Equinix Explores Using Hydrogen Fuel Cells in its Data Centers

Equinix is exploring the use of hydrogen as a green fuel source in the company's data centers, and has created a research project in Singapore to develop a proof-of-concept for using fuel cells in tropical climates.

Equinix Explores Using Hydrogen Fuel Cells in its Data Centers

Equinix is exploring the use of hydrogen as a green fuel source in the company’s data centers, and has created a research project in Singapore to develop a proof-of-concept, the company said today.

As one of the largest data center operators, Equinix is positioned to play a leading role in the transition to greener energy technologies to support the growth of the Internet. A key element of that transition is developing sustainable electricity sources for the generators that provide emergency power during uti8lity outages.

Equinix will partner with the Centre for Energy Research & Technology (CERT) to launch a research project to compare the efficiency of proton-exchange membrane (PEM) fuel cells and fuel-flexible linear generator technologies. PEM fuel cells are a leading contender for hydrogen energy, while fuel-flexible linear generators enable operators to easily switch between various clean fuel options including hydrogen, biogas and various renewable liquid fuels.

These technologies “may allow data centers to reduce carbon emissions while meeting the rising demand for data, colocation and interconnection services,” Equinix said. The CERT is part of the National University of Singapore’s (NUS) College of Design and Engineering.

Focusing on Tropical Data Centers

The research collaboration between Equinix and CERT will involve a holistic assessment of these technologies for tropical data centers, considering local climatic conditions, site constraints, power demand, supply chain, fuel storage capabilities as well as local regulatory policies.

“Data centers serve as the conduit powering the digital economy, and greening their operations can drive the rise of sustainable business throughout the broader economic landscape,” said Yee May Leong, Managing Director, South Asia, Equinix. “Working with like-minded partners like the Centre for Energy Research & Technology at NUS empowers us with the combined experience and expertise to advance the growth of digital economies in line with environmental obligations, benefiting the data center industry, global economies, and the planet.”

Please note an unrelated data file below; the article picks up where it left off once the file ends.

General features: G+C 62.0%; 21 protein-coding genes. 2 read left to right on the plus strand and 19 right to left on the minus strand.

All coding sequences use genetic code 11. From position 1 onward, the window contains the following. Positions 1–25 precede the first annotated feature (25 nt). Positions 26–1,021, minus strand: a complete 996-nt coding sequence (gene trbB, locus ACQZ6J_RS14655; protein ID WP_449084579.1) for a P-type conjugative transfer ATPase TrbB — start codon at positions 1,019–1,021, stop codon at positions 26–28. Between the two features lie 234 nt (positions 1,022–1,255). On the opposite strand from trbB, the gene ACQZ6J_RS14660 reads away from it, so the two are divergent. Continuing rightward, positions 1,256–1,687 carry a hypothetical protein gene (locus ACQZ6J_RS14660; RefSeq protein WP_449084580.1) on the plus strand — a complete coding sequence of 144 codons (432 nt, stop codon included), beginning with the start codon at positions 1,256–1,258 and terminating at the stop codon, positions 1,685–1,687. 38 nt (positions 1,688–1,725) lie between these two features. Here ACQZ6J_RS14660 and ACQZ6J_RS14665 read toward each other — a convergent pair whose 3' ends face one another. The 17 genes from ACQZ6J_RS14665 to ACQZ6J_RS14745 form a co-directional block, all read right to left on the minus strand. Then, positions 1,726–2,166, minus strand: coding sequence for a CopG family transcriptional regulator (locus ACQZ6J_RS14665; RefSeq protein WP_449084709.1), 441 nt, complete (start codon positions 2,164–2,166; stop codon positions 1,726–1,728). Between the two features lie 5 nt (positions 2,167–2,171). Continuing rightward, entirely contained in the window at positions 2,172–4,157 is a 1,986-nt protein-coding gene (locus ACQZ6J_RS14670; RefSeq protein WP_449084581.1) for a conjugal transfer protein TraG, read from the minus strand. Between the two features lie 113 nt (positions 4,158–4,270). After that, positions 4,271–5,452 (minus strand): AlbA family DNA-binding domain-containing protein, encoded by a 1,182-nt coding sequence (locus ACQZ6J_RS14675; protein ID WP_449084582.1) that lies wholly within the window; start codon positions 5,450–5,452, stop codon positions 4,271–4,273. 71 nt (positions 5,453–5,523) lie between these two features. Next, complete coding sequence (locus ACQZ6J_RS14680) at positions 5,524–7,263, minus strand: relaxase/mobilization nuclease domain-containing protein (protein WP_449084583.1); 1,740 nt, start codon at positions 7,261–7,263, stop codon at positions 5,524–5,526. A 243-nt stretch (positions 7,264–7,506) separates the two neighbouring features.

As part of the research initiative, Equinix expects to develop proof-of-concept projects within its global network of data centers for real-world testing and incorporation into future data center designs.

“By driving innovation in Singapore, the Equinix and CERT partnership aims to accelerate disruptive technologies that can reduce the carbon footprint of global data centers, particularly in tropical locations,” the partners stated.

The Potential of Hydrogen Power

Hydrogen has always been envisioned as a potential fuel to power a clean revolution, but hydrogen fuel cells have remained elusive as a production option, lacking the economics and scale for data center production.

That began to change in July 2020, when Microsoft announced plans to end its reliance on diesel fuel by 2030, a decision with major implications for data centers around the world. Diesel generators play a central role in ensuring that mission-critical data center applications never go offline, as part of a redundant electrical infrastructure that also includes uninterruptible power supply (UPS) systems and batteries.

After several years of testing, Microsoft recently teamed with Plug Power to deploy a 3-megawatt hydrogen-powered energy system, which is large enough to replace a traditional diesel generator. That project also used PEM fuel cells, which combine hydrogen and oxygen in a chemical reaction that generates electricity, heat and water – with no combustion, no particulate matter and no carbon emissions. PEM fuel cells are commonly used in the automotive industry because, like diesel engines, they are quick to turn on and off, and can follow a load up and down.

The Singapore project is part of Equinix’s Future First strategy for greening the digital economy. Green hydrogen has been identified as a viable source of sustainable energy, but hydrogen generation on an industrial scale remains several years away from being commercially viable. In the meantime, Equinix wants to be ready to deploy at scale once fuel is available.

Building on Green Initiatives

Equinix is already part of the Clean Hydrogen Partnership, a European collaboration between seven companies – Equinix, InfraPrime, RISE, Snam, SOLIDpower, TEC4FUELS and Vertiv – to develop low-impact fuel cells combining solid-oxide fuel cells and UPS systems using lithium-ion batteries.

The digital infrastructure company has also created a Co-Innovation Facility in Ashburn, Virginia where it operates liquid-cooled servers supported by fuel cells, sodium-ion batteries and intelligent power management.

A new wrinkle in Singapore is the focus on fuel-flexible linear generators, which offer the ability to switch between fuels like hydrogen, biogas and various renewable liquid fuels, enabling the installation of infrastructure that can be easily adapted to market conditions and fuel availability in different regions.

“We are keen to work with industry partners like Equinix, which is known for its sustainability efforts and provides us access to a global network of data centers that can serve as a testbed for a more accurate assessment of operational viability,” Associate Professor Lee Poh Seng, Director, Centre for Energy Research and Technology, NUS College of Design and Engineering. “Through this partnership, we look forward to playing a driving role for green data center innovations that can be applied in Singapore and globally.”